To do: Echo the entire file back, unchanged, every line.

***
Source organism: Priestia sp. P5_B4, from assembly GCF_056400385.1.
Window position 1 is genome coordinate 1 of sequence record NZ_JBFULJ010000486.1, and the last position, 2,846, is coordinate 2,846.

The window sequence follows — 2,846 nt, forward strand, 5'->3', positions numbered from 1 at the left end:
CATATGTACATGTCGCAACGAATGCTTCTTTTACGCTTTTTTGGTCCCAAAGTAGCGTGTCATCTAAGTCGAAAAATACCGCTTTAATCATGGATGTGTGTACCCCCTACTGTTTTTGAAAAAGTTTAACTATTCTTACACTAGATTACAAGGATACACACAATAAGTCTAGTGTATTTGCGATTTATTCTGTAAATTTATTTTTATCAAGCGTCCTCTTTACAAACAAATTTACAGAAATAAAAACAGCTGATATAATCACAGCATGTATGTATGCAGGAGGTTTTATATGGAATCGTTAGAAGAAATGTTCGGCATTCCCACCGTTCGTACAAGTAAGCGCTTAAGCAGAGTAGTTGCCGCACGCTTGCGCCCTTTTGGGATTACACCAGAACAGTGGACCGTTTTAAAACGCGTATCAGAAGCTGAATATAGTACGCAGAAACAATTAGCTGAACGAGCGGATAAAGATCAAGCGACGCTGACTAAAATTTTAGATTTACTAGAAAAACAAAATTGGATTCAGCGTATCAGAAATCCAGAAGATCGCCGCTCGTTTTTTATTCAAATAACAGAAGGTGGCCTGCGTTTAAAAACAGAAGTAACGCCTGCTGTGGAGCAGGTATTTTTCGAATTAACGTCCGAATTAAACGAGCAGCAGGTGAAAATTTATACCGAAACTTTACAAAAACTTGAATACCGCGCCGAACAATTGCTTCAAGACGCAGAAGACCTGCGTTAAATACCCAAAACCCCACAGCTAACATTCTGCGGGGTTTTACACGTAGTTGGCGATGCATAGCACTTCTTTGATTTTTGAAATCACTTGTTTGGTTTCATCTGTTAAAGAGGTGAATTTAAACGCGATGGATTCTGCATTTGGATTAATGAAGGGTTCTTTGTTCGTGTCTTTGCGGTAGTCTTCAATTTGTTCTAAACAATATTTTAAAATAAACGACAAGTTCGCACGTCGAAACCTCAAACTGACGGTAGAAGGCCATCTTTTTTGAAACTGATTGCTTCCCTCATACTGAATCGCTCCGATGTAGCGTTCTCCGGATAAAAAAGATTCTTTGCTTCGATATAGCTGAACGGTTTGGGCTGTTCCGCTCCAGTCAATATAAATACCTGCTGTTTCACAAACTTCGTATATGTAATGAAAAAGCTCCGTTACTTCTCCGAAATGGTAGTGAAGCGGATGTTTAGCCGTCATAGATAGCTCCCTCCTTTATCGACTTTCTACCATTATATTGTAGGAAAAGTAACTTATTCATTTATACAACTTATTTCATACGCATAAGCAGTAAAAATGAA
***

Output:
Source organism: Priestia sp. P5_B4, from assembly GCF_056400385.1.
Window position 1 is genome coordinate 1 of sequence record NZ_JBFULJ010000486.1, and the last position, 2,846, is coordinate 2,846.

The window sequence follows — 2,846 nt, forward strand, 5'->3', positions numbered from 1 at the left end:
CATATGTACATGTCGCAACGAATGCTTCTTTTACGCTTTTTTGGTCCCAAAGTAGCGTGTCATCTAAGTCGAAAAATACCGCTTTAATCATGGATGTGTGTACCCCCTACTGTTTTTGAAAAAGTTTAACTATTCTTACACTAGATTACAAGGATACACACAATAAGTCTAGTGTATTTGCGATTTATTCTGTAAATTTATTTTTATCAAGCGTCCTCTTTACAAACAAATTTACAGAAATAAAAACAGCTGATATAATCACAGCATGTATGTATGCAGGAGGTTTTATATGGAATCGTTAGAAGAAATGTTCGGCATTCCCACCGTTCGTACAAGTAAGCGCTTAAGCAGAGTAGTTGCCGCACGCTTGCGCCCTTTTGGGATTACACCAGAACAGTGGACCGTTTTAAAACGCGTATCAGAAGCTGAATATAGTACGCAGAAACAATTAGCTGAACGAGCGGATAAAGATCAAGCGACGCTGACTAAAATTTTAGATTTACTAGAAAAACAAAATTGGATTCAGCGTATCAGAAATCCAGAAGATCGCCGCTCGTTTTTTATTCAAATAACAGAAGGTGGCCTGCGTTTAAAAACAGAAGTAACGCCTGCTGTGGAGCAGGTATTTTTCGAATTAACGTCCGAATTAAACGAGCAGCAGGTGAAAATTTATACCGAAACTTTACAAAAACTTGAATACCGCGCCGAACAATTGCTTCAAGACGCAGAAGACCTGCGTTAAATACCCAAAACCCCACAGCTAACATTCTGCGGGGTTTTACACGTAGTTGGCGATGCATAGCACTTCTTTGATTTTTGAAATCACTTGTTTGGTTTCATCTGTTAAAGAGGTGAATTTAAACGCGATGGATTCTGCATTTGGATTAATGAAGGGTTCTTTGTTCGTGTCTTTGCGGTAGTCTTCAATTTGTTCTAAACAATATTTTAAAATAAACGACAAGTTCGCACGTCGAAACCTCAAACTGACGGTAGAAGGCCATCTTTTTTGAAACTGATTGCTTCCCTCATACTGAATCGCTCCGATGTAGCGTTCTCCGGATAAAAAAGATTCTTTGCTTCGATATAGCTGAACGGTTTGGGCTGTTCCGCTCCAGTCAATATAAATACCTGCTGTTTCACAAACTTCGTATATGTAATGAAAAAGCTCCGTTACTTCTCCGAAATGGTAGTGAAGCGGATGTTTAGCCGTCATAGATAGCTCCCTCCTTTATCGACTTTCTACCATTATATTGTAGGAAAAGTAACTTATTCATTTATACAACTTATTTCATACGCATAAGCAGTAAAAATGAA